How is the oppression of women presented in The Crucible by Arthur Miller?

Expert Answers

An illustration of the letter 'A' in a speech bubbles

The persecution of women and girls for the fictitious charge of witchcraft is itself a prime illustration of the oppression of women in this patriarchal society. To be sure, men in Salem can also be arraigned on charges of witchcraft, but it's mainly women who bear the brunt of the...

Unlock
This Answer Now

Start your 48-hour free trial to unlock this answer and thousands more. Enjoy eNotes ad-free and cancel anytime.

Start your 48-Hour Free Trial

The persecution of women and girls for the fictitious charge of witchcraft is itself a prime illustration of the oppression of women in this patriarchal society. To be sure, men in Salem can also be arraigned on charges of witchcraft, but it's mainly women who bear the brunt of the terrible witch-craze that has descended on this small town like a plague of locusts.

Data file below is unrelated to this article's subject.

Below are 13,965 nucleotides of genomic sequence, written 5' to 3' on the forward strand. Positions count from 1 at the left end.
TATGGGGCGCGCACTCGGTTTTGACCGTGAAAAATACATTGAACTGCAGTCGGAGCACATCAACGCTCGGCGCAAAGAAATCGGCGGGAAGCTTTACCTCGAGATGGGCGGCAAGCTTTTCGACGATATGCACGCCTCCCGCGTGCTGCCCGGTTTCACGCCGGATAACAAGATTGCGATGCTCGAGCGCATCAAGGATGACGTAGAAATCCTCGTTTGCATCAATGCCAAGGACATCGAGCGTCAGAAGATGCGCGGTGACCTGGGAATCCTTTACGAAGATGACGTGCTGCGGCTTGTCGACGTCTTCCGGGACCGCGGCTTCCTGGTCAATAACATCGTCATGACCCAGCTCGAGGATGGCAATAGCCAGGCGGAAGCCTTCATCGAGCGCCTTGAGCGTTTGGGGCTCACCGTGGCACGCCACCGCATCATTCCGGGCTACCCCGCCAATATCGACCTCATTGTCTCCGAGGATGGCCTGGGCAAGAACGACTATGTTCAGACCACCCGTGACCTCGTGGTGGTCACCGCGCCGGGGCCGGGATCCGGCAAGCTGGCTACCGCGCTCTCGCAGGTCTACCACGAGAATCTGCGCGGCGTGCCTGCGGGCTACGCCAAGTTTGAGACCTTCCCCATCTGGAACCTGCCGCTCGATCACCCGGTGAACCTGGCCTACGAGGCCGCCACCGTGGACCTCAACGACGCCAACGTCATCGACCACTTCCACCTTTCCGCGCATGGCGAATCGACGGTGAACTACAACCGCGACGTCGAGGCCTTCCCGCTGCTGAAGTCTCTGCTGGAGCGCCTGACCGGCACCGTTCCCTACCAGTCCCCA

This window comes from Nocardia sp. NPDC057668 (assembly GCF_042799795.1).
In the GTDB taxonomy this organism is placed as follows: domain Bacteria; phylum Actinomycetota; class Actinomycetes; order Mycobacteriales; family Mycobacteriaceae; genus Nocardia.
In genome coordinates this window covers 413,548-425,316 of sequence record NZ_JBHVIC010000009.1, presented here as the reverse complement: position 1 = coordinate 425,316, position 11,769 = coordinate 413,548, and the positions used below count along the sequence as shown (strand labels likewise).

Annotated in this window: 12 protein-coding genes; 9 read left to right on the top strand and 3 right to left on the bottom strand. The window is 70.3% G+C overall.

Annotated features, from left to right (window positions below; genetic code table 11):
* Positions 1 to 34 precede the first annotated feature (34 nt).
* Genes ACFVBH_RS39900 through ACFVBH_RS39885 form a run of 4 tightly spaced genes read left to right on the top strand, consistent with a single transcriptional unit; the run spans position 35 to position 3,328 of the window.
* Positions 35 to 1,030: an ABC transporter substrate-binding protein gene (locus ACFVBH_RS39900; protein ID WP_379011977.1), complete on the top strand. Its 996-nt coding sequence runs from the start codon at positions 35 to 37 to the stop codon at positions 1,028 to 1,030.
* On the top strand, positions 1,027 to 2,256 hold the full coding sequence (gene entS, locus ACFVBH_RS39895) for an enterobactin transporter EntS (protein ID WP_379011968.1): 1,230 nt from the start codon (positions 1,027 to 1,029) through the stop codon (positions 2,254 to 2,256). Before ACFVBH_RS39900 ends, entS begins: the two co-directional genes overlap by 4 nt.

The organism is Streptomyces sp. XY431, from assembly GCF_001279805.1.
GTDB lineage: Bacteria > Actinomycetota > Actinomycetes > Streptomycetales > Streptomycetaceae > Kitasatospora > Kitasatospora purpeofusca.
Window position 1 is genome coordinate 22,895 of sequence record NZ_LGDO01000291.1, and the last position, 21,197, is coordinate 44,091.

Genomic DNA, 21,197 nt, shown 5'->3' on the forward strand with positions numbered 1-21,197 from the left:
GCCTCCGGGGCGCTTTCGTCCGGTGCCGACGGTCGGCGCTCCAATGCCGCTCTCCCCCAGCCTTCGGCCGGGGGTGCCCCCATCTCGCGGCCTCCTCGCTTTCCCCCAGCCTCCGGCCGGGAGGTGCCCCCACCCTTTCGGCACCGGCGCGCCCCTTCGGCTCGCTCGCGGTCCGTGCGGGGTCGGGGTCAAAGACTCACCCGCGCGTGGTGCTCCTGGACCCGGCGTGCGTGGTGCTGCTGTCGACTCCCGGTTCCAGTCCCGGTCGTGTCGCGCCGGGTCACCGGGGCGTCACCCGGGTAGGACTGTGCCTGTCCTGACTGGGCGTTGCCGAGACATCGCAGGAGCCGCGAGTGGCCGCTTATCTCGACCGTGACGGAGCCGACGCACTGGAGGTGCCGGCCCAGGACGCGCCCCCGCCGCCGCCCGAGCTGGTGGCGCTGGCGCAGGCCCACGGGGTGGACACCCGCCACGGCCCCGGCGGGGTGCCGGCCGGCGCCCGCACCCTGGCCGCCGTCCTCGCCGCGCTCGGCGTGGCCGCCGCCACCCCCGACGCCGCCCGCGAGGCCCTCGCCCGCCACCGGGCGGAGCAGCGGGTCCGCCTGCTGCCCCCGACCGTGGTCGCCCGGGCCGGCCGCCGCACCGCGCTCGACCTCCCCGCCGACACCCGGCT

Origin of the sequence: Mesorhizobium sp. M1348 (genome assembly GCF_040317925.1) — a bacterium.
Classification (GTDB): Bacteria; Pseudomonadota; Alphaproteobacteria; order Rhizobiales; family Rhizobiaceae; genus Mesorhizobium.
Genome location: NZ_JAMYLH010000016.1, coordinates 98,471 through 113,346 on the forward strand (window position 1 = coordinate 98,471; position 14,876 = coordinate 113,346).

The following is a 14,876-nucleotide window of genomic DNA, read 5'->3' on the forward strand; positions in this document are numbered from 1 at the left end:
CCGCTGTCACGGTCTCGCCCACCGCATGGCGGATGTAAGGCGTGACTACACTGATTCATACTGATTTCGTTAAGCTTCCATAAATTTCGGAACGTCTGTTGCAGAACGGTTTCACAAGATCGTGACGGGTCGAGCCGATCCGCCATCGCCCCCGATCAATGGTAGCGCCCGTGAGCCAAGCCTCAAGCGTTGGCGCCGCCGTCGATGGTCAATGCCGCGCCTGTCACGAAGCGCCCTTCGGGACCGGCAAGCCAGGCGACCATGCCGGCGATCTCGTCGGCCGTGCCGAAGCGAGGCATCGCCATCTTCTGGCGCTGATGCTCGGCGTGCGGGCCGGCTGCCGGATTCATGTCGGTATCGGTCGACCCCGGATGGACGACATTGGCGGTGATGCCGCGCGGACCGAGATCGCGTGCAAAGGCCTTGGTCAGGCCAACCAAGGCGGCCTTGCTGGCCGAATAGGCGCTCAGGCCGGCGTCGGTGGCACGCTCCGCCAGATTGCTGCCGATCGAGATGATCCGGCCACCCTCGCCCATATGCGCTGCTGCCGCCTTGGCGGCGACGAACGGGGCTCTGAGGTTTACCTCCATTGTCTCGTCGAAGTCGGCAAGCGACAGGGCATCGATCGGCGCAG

It says something about the lack of power and opportunity available to women in this part of the world that one of their number, Abigail Williams, can only really get to exercise some measure of control over her life by going around and falsely accusing others of being witches. For the first time in her life, Abigail is in control. She's the one who holds the power of life and death in her hands, a role traditionally accorded to a (male) tyrant. In exerting that control, Abigail is unconsciously subverting and undermining the patriarchy, albeit through sacrificing the lives of innocent women.

It is ironic indeed that the male judges of the court should be so in thrall to a young woman and hang on every lying word she utters. Even more extraordinary is the fact that a woman of such low reputation should be the animating spirit behind a moral crusade, most of whose victims are themselves women whose behavior goes against the established norms of the Calvinist patriarchy.

Approved by eNotes Editorial Team